This is the sight that greeted me this afternoon when I pulled Grimm out of his stall for the last hand-walking before his soundness check tomorrow. The weather at 4:30 was overcast and too cold for a bath ... and the vet is coming immediately after work tomorrow afternoon. I was going to have to try to get him back to white and presentable again with nothing but a good brushing -- and anybody who has ever had a white horse knows exactly how successful that ends up being.
"Bad horse," I grumbled as I fastened his halter and glared balefully at the wet paddock out the back of his stall. There's been just enough rain to make that beautiful, black Washington dirt stick to him like an all-over mud facial ... but thankfully not enough to turn it into a morass and force him to be locked in. At that moment, however, I would have preferred him to be locked in. At least his shavings were clean.
Rolling in the mud is a perfectly normal equine behavior. I know this. I know that it's good for his skin and coat, REALLY good for his back, and the only harm -- a dirty coat -- is merely an inconvenience to me, but that one perfectly normal act of being a horse got him branded "Bad Horse" before I'd even taken him out of his stall.
It's interesting how we often blame the horse and call them "bad" for doing things that make perfect sense ... to a horse.
Today was a prime example. You'll notice that Grimm's nose in the picture is cut off. That's because he wouldn't stand still for the picture I was trying to take of the Bad Horse brand of make-up that he'd put on for tomorrow's vet visit. The best I could get was him walking in circles while I juggled camera and lead rope.
It was exasperating, but I really couldn't blame him. I've been changing up the routine enough that he's been pretty good most days, but today his behavior seemed to be saying that he was as sick of stall rest as I was, and he just didn't want to stand still. He wanted to DO something. I wasn't going to fight him on that one. I gave up on the picture and just let him get moving, but that didn't seem to appease him, either.
For the next twenty minutes, Bad Horse gave me a real run for my money. He reared and wheeled around with front legs flying more than once. He threatened to kick at the arena rail. He tried to prance and when I told him "no", he struck the ground -- not AT me, but with very clear frustration about my rules. He glowered and did the Grimm version of an angry Bad Horse Spanish walk, striking with every step. He cut the far corner of the arena by the round pen -- almost every time we passed it -- shouldering not QUITE into my space, but tossing his head and stomping his forefoot with agitation when I made him bend and yield back to where he belonged. In the last couple minutes, he repeatedly slammed on the brakes and gazed off into the distance at nothing with his 'look of eagles', playing 'stallion on the hilltop' like I didn't even exist until I tugged like I meant it on the end of the lead.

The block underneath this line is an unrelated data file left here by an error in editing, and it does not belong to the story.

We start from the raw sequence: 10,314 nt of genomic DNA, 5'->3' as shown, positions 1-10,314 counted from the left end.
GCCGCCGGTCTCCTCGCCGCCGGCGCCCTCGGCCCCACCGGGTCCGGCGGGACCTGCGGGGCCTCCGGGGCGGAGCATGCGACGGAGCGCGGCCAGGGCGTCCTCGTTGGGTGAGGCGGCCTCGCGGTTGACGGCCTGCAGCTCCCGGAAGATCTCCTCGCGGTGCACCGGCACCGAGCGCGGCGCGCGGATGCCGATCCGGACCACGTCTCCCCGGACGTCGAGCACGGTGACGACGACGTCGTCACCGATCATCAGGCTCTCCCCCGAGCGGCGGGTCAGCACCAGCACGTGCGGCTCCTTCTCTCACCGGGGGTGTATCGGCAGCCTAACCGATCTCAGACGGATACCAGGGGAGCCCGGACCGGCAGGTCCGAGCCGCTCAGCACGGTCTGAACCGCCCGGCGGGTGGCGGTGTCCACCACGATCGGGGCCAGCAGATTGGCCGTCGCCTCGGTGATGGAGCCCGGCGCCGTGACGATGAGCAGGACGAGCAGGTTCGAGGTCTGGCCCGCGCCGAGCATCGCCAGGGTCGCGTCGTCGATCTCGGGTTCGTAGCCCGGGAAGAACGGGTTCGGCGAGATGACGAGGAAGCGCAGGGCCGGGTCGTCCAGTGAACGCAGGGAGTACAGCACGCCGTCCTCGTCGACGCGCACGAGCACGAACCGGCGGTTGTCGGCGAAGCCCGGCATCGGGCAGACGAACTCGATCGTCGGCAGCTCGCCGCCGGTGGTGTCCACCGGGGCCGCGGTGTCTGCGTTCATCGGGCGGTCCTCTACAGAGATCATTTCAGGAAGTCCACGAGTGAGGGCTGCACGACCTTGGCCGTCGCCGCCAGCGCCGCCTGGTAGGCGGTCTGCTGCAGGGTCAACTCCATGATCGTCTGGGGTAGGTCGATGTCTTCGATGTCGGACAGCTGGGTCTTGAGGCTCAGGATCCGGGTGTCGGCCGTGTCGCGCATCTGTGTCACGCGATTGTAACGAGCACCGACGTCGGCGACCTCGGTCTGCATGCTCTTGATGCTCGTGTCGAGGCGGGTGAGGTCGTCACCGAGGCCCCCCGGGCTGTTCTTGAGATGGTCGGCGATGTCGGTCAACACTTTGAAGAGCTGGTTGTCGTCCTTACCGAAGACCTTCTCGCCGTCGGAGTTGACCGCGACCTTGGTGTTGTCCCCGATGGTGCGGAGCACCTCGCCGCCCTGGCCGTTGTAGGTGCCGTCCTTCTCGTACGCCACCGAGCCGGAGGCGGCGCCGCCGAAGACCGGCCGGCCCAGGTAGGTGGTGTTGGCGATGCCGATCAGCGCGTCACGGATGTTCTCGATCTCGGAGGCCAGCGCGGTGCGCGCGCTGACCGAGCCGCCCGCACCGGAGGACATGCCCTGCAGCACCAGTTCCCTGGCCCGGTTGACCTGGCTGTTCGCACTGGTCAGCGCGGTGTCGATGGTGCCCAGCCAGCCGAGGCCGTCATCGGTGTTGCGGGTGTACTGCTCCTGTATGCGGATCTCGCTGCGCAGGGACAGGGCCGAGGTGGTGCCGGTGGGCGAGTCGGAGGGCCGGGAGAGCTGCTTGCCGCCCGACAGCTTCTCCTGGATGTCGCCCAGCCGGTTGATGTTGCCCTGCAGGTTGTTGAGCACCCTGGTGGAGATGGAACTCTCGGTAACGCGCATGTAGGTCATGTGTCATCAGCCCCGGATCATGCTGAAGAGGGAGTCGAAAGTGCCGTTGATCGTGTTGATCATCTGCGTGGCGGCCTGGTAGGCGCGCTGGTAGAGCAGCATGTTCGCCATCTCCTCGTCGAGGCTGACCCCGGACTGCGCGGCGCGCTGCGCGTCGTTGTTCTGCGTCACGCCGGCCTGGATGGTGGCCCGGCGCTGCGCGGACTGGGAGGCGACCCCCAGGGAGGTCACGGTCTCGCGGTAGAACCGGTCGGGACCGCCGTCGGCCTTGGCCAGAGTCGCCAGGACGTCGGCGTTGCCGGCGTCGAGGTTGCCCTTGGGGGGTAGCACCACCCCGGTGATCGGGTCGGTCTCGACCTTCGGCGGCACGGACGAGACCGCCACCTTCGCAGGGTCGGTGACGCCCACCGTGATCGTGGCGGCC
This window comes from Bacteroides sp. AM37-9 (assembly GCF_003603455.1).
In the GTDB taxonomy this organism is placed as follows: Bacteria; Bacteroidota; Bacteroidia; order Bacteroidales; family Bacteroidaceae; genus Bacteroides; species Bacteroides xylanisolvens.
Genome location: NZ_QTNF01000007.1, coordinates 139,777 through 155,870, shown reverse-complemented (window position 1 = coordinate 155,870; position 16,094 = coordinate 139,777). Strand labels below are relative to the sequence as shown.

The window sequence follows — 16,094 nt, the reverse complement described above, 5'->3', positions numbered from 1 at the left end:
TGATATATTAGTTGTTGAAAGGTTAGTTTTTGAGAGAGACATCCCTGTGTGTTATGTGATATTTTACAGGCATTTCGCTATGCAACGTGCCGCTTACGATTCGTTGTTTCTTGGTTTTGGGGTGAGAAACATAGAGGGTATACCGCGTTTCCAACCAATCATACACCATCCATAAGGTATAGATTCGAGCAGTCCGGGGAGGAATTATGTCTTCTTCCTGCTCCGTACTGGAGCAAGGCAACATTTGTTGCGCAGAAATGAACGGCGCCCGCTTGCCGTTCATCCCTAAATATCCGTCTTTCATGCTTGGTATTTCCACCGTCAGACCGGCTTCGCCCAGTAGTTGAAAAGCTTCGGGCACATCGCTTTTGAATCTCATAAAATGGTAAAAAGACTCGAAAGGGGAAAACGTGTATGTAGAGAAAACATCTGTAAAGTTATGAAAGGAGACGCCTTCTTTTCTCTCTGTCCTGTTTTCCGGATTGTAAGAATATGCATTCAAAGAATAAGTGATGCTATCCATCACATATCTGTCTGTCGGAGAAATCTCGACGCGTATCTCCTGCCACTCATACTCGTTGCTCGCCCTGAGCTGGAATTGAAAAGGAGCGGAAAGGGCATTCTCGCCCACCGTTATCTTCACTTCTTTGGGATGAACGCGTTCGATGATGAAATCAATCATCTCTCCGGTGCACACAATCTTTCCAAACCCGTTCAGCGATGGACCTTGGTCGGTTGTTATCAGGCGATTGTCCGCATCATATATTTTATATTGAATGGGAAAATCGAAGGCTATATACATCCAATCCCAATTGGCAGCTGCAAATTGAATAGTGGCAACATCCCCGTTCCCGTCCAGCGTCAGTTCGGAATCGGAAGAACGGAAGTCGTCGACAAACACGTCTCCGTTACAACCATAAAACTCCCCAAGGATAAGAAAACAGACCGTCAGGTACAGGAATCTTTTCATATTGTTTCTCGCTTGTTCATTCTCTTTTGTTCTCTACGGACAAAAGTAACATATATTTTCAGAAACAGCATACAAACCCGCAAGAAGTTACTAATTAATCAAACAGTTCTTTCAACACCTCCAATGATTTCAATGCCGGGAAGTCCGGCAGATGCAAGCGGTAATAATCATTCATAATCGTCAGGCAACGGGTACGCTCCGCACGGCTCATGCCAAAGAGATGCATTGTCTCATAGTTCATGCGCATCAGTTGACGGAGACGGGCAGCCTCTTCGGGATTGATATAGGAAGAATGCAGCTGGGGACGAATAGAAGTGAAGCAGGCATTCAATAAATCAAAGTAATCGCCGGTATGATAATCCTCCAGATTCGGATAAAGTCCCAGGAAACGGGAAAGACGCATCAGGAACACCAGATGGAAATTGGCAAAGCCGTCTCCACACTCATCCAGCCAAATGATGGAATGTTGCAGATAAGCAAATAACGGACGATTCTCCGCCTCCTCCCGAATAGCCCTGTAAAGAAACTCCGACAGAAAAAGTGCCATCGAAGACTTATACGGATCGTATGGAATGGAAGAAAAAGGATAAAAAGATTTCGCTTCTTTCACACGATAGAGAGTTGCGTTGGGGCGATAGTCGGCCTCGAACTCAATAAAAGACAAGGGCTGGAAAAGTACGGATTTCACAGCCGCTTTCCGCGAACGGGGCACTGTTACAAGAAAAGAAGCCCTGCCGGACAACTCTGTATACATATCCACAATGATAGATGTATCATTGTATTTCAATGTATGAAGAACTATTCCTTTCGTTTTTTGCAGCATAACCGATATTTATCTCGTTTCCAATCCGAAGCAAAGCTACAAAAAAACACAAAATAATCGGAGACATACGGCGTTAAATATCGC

Nothing he did was overtly threatening, and in between it all, he was his normal mannerly, gentlemanly self. But for the most part, throughout his exercise time today, he was certainly bad. Very bad. In fact, if he'd have dared to try any of that nonsense -- let alone ALL of it -- when he wasn't at the end of almost a half year of lay-up, he'd have been in a whole lot of very Bad Horse trouble. But today, I thought I understood.
I was wrong. I didn't find out the real reason for all of his "bad" behavior until we were done. Here it is:
I didn't take this picture. My friend Tracy took it from her car on her way to the barn just as I was finishing up with Grimm. It's a black bear who'd been hanging out in the neighbor's paddock -- at the house just across the street from the round pen -- until he took off across their driveway and headed up the hill through the pasture right across the street from the arena.
All this happened, mind, while I was blithely walking my "bad" horse around the arena just a couple dozen yards away.
So. What was Grimm's lesson today? Well, actually it was a reiteration of something Chris McKechnie said to me during a clinic years ago. It's a lesson I've always remembered but really internalized at a new level today.
My mare had done something infuriating during a lesson, and I was sulking at her, so Chris set me straight. I don't remember exactly what Bri had done, and it doesn't matter. What Chris said about it is the important thing.
"If the horse was in her paddock," he asked, "or out in the wild and she did that, would it have been considered 'bad'?"
"No," I answered impudently. "Because I wasn't trying to ride her."
Chris replied, "Exactly. It's the human that makes the behavior 'bad'. The horse is just being a horse."
Nothing Grimm did today was bad either. He was simply being a horse. He reacted exactly as a good herd leader should to a very real and present danger. There was a bear practically in our driveway, and if Tracy hadn't been there to take that picture, I never would have seen it. But what if I had lost my temper with Grimm over how he was acting? What if I had taken his behavior at face value and made it my mission to teach that BAD HORSE a lesson? What if I never found out about that bear?
The thing is, horses don't decide to be bad simply for the sake of being bad; they just aren't wired that way. To understand a horse's 'bad' behavior, instead of blaming the horse, you as the human have to look for the metaphorical bear on the other side of the fence, because there really are no bad horses ... there are only horses that are reacting to the bear you didn't see.